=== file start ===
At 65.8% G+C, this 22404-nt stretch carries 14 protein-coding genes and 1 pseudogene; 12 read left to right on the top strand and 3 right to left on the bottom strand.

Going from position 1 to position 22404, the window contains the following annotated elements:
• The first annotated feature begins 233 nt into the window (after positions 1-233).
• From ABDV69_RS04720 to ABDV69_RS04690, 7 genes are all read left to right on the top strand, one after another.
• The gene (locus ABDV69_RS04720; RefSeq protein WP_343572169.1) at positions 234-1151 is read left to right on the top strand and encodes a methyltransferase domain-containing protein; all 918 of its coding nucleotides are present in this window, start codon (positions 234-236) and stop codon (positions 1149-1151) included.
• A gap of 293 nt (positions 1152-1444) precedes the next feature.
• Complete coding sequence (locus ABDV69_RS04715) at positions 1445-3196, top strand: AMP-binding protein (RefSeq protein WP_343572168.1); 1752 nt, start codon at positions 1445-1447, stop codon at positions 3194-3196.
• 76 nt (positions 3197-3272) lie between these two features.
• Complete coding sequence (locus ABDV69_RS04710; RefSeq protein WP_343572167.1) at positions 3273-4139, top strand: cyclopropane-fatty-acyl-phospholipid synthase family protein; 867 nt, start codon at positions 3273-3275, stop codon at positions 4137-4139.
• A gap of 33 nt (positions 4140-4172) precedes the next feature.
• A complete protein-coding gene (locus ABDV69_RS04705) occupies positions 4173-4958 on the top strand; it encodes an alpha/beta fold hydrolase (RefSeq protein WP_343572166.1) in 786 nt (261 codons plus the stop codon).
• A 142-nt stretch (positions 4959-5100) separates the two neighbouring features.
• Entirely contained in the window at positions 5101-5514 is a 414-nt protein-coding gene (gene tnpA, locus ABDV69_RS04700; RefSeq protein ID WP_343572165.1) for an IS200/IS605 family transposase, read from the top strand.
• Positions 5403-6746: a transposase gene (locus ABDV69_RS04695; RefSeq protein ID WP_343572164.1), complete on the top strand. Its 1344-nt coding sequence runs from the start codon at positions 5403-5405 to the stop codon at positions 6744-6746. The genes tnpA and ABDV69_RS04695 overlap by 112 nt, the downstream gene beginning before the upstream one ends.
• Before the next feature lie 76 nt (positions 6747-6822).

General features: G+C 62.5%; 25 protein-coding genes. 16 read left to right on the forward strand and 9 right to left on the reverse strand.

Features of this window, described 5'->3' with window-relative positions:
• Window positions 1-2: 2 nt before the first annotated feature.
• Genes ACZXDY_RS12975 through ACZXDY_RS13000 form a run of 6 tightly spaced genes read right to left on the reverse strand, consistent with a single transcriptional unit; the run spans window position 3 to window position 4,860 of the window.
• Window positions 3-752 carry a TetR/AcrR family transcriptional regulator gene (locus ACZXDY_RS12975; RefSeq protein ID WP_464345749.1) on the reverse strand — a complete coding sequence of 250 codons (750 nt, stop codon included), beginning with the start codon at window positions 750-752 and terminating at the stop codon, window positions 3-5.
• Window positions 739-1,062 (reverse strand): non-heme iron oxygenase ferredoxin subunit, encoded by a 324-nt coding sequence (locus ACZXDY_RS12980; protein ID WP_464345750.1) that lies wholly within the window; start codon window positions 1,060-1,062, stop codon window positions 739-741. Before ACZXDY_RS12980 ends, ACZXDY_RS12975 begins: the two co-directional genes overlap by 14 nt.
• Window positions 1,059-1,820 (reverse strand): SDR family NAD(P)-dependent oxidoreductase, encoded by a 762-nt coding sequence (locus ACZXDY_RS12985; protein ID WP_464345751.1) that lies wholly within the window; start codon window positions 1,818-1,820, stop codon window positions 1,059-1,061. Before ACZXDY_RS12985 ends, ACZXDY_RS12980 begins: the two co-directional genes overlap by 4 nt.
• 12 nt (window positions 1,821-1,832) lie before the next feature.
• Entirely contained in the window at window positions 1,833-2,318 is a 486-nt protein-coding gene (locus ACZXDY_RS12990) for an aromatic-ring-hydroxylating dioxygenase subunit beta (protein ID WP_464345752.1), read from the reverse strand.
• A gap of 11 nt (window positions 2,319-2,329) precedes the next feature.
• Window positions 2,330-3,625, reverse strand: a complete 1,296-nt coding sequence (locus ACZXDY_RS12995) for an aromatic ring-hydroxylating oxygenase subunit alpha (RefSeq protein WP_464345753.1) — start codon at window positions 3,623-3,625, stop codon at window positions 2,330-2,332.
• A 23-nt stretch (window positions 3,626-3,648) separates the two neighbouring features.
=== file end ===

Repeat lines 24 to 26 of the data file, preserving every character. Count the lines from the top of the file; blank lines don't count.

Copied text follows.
• Entirely contained in the window at window positions 1,833-2,318 is a 486-nt protein-coding gene (locus ACZXDY_RS12990) for an aromatic-ring-hydroxylating dioxygenase subunit beta (protein ID WP_464345752.1), read from the reverse strand.
• A gap of 11 nt (window positions 2,319-2,329) precedes the next feature.
• Window positions 2,330-3,625, reverse strand: a complete 1,296-nt coding sequence (locus ACZXDY_RS12995) for an aromatic ring-hydroxylating oxygenase subunit alpha (RefSeq protein WP_464345753.1) — start codon at window positions 3,623-3,625, stop codon at window positions 2,330-2,332.